In the animated show Young Justice Flash (Barry Allen) and Impulse  (Bart Allen) are circling a device to syphon off it's energy,so it won't reach critical mass and destroy the earth's magnetic field. When they are not generating enough kinetic energy to do the job,Kid Flash  (Wally West) teleports in to add his share of kinetic energy,even though his top speed is way slower than Flash's and Impulse's.This in turn makes him a catalyst for the energy,leading to him get hit by it multiple times,causing him to vanish.
Damian Wayne ignored his father's orders to stay in the Batcave,when his mother attacked Gotham City and rushed into action to help the Bat-Family and Batman Inc.,saved many lives, and finally fought a fully grown, genetically enhanced clone of himself,while his mother's troops kept shooting Arrow's at him,before he got impaled on a sword.
When Ultimate Peter Parker died, he had been previously shot when he pushed Captain America out of the way of a bullet (who then left the unconscious, bleeding teenager behind, because he's a jerk like that), and still took on the remaining five of the Sinister Six (Goblin had recently murdered Octavius,because he wanted out and just return to being a scientist),taken down Vulture,Electro,Kraven and Sandman and finally faced off against a Green Goblin,who had just absorbed The Human Torch's powers in addition to his own,was barely able to stand,but got a second wind,when Goblin threatened to kill everyone he knew and loved and beat Goblin up with a truck,before he finally succumbed to his injuries,dying peacefully with the knowledge that he saved his aunt.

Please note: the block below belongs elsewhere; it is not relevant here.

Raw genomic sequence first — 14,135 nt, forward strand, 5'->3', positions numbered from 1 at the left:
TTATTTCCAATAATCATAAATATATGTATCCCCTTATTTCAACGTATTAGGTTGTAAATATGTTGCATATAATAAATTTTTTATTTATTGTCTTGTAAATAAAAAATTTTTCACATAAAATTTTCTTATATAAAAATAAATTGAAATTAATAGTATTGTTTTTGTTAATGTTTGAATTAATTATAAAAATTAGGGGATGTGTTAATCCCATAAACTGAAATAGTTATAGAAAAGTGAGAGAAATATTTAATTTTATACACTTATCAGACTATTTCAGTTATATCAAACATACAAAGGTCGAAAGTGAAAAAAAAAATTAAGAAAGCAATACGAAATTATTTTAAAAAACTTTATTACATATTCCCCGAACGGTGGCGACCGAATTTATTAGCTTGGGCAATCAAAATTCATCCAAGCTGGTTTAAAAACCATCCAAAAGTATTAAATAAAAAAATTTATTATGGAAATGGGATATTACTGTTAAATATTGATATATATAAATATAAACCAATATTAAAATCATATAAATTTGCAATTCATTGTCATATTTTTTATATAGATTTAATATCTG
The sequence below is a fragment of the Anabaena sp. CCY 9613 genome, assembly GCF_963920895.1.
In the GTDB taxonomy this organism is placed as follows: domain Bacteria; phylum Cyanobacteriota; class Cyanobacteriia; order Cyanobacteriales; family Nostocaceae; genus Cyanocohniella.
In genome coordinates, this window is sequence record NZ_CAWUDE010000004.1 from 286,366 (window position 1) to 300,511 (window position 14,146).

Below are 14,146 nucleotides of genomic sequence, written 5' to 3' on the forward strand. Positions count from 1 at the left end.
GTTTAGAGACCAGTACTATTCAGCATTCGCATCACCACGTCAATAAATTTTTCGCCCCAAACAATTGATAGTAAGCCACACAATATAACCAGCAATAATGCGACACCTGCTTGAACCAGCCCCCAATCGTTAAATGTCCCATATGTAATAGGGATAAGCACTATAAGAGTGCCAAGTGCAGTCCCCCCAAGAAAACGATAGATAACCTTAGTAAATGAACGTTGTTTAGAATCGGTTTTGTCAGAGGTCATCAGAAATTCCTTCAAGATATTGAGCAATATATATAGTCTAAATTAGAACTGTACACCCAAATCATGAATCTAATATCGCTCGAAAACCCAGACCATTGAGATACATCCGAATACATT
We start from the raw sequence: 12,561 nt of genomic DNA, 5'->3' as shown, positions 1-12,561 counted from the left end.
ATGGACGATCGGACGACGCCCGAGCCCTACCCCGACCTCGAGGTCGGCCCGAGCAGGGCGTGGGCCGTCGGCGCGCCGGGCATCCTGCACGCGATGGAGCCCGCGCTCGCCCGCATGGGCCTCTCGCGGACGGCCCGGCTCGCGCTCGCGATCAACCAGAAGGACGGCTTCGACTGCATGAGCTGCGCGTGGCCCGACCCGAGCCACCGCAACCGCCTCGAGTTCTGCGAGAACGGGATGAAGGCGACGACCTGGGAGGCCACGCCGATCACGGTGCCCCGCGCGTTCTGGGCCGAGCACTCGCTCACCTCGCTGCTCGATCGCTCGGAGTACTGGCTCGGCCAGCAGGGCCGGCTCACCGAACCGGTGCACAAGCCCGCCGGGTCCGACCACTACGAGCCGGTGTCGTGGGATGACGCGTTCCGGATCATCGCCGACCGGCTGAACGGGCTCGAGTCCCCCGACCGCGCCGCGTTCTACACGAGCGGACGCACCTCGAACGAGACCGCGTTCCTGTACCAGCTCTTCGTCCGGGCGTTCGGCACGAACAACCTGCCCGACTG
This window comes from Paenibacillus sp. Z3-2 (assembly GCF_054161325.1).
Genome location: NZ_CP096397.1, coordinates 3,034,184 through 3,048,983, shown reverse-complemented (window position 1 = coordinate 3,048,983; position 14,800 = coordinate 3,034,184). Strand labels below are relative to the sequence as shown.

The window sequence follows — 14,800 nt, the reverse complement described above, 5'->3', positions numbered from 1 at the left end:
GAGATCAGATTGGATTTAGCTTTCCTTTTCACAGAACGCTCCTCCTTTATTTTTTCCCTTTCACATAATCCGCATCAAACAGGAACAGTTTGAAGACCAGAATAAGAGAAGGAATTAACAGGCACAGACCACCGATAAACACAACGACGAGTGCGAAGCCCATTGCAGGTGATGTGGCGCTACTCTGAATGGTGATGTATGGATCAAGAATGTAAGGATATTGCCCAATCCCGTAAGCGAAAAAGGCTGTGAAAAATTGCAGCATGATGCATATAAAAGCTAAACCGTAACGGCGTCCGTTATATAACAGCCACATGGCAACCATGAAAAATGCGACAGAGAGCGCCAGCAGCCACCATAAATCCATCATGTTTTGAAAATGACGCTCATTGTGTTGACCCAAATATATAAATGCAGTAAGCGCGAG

THAT is how you let a hero die.
But does a death really count,if whoever died just comes back?
I'm fine with DC's Brightest Day,since there was a complete storyline dealing with a dozen heroes and villains returning from the grave after the Blackest Night,so there was actually some thought put into it -plus,not everyone stayed revived,be it due to failing their mission or by their own choice-;Barry Allen literally outrunning death to the end of time and back seems somewhat acceptable,especially since it took about two decades till us readers got reunited with him;but Ultimate Peter Parker being declared immortal due to the OZ seems cheap to me,it reduces his heroic death to a shock moment with little more consequences than a couple of broken bones -aside from traumatizing those close to him.